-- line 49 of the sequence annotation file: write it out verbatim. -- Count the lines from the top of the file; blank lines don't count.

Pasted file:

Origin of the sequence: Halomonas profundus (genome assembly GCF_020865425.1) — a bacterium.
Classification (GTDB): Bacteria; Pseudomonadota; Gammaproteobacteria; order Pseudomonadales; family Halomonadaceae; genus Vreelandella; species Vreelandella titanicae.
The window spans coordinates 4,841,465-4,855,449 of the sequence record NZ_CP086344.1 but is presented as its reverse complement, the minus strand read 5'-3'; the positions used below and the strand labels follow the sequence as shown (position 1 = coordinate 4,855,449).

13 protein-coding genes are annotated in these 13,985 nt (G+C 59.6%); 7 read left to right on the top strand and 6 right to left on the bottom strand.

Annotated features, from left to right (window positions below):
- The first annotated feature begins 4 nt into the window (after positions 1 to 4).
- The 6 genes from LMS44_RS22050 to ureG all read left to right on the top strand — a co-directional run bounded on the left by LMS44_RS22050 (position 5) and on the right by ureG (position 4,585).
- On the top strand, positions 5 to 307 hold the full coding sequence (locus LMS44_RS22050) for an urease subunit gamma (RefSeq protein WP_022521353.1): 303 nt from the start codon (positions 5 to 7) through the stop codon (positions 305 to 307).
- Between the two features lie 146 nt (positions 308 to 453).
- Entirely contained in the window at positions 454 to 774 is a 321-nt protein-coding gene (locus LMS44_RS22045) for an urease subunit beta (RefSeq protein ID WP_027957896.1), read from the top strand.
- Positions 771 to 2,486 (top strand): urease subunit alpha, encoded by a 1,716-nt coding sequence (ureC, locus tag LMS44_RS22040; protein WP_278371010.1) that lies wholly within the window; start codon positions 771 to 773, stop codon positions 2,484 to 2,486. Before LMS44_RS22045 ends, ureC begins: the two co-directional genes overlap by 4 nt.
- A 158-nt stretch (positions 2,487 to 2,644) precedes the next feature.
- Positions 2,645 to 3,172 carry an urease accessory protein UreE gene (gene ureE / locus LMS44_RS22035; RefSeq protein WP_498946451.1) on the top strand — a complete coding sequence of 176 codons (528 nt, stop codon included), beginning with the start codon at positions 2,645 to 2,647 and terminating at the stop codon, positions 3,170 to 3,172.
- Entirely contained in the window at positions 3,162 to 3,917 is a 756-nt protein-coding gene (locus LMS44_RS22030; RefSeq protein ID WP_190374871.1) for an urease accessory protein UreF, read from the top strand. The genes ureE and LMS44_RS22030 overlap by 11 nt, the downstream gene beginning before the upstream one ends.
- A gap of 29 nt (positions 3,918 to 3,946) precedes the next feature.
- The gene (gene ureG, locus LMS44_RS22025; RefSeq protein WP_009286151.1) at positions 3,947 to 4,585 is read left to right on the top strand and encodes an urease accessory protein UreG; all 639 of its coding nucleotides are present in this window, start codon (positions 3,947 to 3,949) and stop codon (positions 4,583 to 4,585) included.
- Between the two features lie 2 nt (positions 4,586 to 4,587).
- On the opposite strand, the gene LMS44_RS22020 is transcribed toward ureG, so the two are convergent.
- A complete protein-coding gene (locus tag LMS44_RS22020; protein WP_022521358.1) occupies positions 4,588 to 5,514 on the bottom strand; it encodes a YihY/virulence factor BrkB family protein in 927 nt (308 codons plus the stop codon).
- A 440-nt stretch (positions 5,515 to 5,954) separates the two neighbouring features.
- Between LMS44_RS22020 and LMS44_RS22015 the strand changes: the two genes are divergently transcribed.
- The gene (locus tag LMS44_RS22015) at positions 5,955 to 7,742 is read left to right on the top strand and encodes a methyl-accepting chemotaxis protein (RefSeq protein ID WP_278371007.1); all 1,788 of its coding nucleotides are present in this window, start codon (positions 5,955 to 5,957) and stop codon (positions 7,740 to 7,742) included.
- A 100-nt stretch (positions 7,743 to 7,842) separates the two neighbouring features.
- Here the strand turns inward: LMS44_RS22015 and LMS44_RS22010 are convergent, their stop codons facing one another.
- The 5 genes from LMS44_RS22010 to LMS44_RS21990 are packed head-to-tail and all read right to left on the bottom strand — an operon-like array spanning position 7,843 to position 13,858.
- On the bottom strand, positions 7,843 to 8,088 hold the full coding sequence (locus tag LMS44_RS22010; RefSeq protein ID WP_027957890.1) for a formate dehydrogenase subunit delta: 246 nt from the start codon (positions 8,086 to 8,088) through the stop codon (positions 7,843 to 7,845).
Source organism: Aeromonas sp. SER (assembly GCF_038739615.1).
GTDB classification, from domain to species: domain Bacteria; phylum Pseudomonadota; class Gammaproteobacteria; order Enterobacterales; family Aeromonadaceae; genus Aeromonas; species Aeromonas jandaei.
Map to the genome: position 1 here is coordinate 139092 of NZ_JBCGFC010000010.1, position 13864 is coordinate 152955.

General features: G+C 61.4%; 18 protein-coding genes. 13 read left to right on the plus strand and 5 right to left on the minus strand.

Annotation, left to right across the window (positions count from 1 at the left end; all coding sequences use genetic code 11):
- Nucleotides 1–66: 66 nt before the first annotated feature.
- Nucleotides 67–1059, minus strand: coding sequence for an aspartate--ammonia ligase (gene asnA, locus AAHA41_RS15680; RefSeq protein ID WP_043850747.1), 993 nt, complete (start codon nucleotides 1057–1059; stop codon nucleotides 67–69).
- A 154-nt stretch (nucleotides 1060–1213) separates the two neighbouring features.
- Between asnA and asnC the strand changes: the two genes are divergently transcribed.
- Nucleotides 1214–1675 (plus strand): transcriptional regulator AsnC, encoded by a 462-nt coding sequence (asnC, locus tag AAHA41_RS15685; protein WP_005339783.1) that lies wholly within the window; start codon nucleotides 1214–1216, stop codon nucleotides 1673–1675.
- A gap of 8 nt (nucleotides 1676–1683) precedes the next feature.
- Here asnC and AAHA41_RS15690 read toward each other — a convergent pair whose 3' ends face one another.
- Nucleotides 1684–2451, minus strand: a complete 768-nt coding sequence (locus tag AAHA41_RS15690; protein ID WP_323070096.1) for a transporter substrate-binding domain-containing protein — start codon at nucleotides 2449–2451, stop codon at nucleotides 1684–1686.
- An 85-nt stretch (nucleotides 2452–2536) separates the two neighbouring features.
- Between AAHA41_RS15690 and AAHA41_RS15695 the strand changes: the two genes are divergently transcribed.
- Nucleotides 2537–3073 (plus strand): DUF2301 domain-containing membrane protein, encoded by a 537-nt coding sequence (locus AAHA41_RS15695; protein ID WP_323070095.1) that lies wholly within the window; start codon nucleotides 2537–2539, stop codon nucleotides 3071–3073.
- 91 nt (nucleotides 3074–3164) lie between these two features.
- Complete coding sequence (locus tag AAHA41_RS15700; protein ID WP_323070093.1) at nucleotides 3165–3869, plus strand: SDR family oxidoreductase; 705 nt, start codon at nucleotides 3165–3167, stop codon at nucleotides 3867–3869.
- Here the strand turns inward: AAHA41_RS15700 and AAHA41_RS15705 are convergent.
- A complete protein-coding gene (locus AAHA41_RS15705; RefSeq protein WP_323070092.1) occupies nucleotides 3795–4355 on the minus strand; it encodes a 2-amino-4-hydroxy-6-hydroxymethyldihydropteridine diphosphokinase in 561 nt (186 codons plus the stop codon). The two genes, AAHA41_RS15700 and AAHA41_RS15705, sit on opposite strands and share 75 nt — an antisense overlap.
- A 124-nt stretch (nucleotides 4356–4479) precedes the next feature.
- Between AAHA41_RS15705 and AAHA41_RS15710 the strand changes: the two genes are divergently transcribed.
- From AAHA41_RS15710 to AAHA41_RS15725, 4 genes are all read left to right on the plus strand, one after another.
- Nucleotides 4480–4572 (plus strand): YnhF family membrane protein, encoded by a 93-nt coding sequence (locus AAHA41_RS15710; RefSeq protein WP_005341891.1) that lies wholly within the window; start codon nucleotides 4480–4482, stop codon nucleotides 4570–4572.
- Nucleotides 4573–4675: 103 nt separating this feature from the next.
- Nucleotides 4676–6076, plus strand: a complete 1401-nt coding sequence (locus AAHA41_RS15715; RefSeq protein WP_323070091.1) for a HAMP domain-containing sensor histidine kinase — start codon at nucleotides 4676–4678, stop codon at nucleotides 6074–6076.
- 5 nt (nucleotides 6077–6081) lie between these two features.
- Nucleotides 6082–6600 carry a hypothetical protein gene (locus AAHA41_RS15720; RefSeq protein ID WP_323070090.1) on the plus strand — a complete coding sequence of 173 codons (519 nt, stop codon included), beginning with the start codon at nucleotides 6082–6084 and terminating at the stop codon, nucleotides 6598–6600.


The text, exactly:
- From AAHA41_RS15710 to AAHA41_RS15725, 4 genes are all read left to right on the plus strand, one after another.